With both private and public sector expertise, Sumit Ohri, GetInsured’s new Chief Information Security Officer, specializes in transforming and building up robust security programs in diverse industries. Sumit’s prior experience ranges from Verizon and the San Francisco Bay Area’s Metropolitan Transit Authority to Dell’s Force 10 Network. From 2013 to 2019, Sumit was the Chief Information Security Officer/Chief Information Officer for Health Source Rhode Island, where he led the implementation of the exchange. With a customer-first focus, Sumit is known for breaking silos to develop strategies and drive innovations in technology and security.
What is your role at GetInsured?
My primary focus is to understand our current security environment and assess the gaps. This will enable me to create a roadmap for security and privacy to ensure our technology and processes are in compliance across the organization so we can continue to deliver secure and robust platforms to our clients. I am planning to leverage my experience in working with federal and CMS agencies while at Rhode Island to address the strict requirements and concerns.
Where do you see the greatest opportunities to make an impact at GetInsured?
In the short time that I’ve been here, I have learned that streamlining some of the processes that we have and establishing new ones where none exist would help to bolster the security posture for the organization. For example, creating a process to centrally update information so it can be better consumed would greatly help during the multiple simultaneous audits across all our clients. I am also working with the team to create a secure development lifecycle framework.
Would it be correct to say that you bring a customer perspective to your role?
Most definitely. When I was at Rhode Island, the entire organization’s focus—from hiring to communications—was to ensure that the customer was satisfied with the experience they had on the exchange. Even when building technology enhancements and features, our goal was to enhance customer experience and minimize roadblocks. For example, we actually pushed back on CMS on some of the password expiry requirements they had because that would have created unnecessary hurdles for customer adoption. Even our targeted outreach to the uninsured market entailed a balance between data and compliance to ensure that we were not impeaching on a customer’s privacy. Now that I’m on the other side, I have a heightened sensitivity to understanding where our state customers come from, their pain points, and their desire to put customers first.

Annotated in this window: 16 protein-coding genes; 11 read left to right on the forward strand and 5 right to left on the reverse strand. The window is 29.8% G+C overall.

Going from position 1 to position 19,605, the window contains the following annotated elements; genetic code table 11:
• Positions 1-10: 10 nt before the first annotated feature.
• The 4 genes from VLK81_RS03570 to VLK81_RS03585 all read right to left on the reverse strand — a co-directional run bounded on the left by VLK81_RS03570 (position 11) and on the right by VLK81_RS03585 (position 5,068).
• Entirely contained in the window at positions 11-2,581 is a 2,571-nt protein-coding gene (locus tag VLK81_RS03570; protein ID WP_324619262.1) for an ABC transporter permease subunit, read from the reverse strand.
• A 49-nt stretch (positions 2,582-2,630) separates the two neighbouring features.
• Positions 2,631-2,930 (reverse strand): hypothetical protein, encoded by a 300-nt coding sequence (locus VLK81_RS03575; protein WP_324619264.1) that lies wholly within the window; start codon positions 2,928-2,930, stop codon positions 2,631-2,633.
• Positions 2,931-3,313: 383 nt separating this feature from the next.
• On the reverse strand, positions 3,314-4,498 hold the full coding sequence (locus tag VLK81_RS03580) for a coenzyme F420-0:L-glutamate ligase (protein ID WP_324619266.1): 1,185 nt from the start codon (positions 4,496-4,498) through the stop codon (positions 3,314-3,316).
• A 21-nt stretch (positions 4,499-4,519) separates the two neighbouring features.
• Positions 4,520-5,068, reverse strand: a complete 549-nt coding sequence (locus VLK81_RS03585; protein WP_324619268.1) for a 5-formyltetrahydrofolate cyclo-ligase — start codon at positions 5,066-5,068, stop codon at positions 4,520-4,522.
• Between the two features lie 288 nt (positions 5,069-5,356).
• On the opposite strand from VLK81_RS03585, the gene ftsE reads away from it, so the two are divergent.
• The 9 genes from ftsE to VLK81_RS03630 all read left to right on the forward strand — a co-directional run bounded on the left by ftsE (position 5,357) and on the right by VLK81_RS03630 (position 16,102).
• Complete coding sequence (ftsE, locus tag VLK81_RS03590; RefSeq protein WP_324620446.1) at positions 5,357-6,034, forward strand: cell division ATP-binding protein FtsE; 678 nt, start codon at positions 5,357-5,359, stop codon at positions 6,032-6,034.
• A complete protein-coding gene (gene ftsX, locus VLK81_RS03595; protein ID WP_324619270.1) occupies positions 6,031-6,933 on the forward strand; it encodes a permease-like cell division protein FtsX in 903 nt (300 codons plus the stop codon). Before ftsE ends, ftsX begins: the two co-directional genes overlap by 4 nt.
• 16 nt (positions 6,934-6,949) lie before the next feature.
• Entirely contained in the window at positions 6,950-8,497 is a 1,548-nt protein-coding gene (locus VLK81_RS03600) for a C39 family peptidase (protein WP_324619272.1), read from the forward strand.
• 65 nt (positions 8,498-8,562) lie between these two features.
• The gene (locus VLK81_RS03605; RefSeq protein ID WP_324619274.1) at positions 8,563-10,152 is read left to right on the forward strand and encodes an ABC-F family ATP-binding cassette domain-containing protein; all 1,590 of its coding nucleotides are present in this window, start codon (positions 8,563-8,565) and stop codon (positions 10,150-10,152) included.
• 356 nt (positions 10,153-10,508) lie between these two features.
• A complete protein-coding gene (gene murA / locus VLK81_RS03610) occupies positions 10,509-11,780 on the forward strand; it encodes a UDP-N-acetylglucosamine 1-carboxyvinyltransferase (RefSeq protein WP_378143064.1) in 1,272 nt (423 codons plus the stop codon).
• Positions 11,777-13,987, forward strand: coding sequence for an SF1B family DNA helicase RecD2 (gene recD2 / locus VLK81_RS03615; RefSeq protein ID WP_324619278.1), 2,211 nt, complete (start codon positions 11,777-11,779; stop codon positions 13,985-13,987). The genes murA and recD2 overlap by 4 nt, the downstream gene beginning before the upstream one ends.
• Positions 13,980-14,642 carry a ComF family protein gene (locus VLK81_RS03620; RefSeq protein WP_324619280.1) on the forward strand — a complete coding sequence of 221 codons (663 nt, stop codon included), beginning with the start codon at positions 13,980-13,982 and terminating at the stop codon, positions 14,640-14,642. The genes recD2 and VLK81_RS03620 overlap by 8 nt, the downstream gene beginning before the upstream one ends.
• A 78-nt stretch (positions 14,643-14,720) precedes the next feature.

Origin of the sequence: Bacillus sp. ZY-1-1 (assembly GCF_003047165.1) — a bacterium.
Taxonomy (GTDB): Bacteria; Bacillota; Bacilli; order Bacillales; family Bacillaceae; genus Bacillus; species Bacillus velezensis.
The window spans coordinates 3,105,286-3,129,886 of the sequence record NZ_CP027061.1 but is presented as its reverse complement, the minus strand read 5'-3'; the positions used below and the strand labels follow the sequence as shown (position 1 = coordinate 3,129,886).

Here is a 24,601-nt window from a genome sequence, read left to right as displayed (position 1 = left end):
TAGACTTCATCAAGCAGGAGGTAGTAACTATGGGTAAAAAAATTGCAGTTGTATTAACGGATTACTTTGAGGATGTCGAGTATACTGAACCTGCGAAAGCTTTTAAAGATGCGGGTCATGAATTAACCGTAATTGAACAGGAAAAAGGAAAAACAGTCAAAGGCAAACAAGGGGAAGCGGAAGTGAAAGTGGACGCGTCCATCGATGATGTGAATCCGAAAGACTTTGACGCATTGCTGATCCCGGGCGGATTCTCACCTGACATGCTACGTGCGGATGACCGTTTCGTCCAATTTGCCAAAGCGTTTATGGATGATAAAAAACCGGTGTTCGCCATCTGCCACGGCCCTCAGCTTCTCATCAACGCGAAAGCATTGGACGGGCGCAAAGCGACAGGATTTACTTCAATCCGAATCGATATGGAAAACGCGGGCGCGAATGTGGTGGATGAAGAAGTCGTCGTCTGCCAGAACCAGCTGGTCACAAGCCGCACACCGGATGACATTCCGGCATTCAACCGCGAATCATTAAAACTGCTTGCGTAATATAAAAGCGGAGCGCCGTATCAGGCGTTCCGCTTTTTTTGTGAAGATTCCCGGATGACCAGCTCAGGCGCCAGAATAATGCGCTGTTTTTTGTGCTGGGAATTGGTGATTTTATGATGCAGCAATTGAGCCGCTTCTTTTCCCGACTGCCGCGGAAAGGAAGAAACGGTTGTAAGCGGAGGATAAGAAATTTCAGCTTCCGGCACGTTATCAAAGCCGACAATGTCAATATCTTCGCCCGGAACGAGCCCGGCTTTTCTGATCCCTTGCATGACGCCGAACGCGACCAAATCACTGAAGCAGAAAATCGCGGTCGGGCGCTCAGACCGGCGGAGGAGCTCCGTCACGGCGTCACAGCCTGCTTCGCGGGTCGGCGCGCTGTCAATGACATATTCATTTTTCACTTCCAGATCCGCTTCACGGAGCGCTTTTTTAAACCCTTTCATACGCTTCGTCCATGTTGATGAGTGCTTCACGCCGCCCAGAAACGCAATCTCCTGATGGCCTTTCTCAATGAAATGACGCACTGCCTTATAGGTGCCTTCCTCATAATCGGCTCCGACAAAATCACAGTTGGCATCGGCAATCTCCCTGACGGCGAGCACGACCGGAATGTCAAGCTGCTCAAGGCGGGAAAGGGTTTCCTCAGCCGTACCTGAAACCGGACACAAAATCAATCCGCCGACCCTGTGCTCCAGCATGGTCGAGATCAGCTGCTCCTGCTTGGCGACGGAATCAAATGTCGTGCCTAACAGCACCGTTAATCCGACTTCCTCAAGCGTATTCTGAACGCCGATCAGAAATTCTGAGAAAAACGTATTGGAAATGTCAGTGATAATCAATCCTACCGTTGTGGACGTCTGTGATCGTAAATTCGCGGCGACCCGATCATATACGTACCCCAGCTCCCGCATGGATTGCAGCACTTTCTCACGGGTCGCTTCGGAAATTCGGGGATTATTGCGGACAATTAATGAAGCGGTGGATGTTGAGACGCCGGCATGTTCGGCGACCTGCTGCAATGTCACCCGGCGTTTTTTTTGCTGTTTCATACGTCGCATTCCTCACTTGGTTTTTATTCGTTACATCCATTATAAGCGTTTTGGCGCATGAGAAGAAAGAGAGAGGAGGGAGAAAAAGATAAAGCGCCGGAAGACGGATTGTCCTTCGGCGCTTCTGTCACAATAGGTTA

Can you tell me a bit more about how you handled compliance issues for the uninsured outreach program at Rhode Island?
Initially, we explored how we could marry our internal data with data from third party sources to design a targeted outreach program to the uninsured. But because there are strict guidelines around data from internal and external sources, dealing with compliance issues proved to be quite a balancing act. For example, we could not use data that contained personally identifiable information or infringed on anybody’s privacy. Obviously, we had to balance compliance with what was technologically feasible. Eventually, we settled on first analyzing the entire Rhode Island uninsured market at the zip code level, and then further broke this data down by income and race. When we started the outreach program in 2013, the uninsured population was about 14%; however, by the time I left in 2019, that number was down to four percent.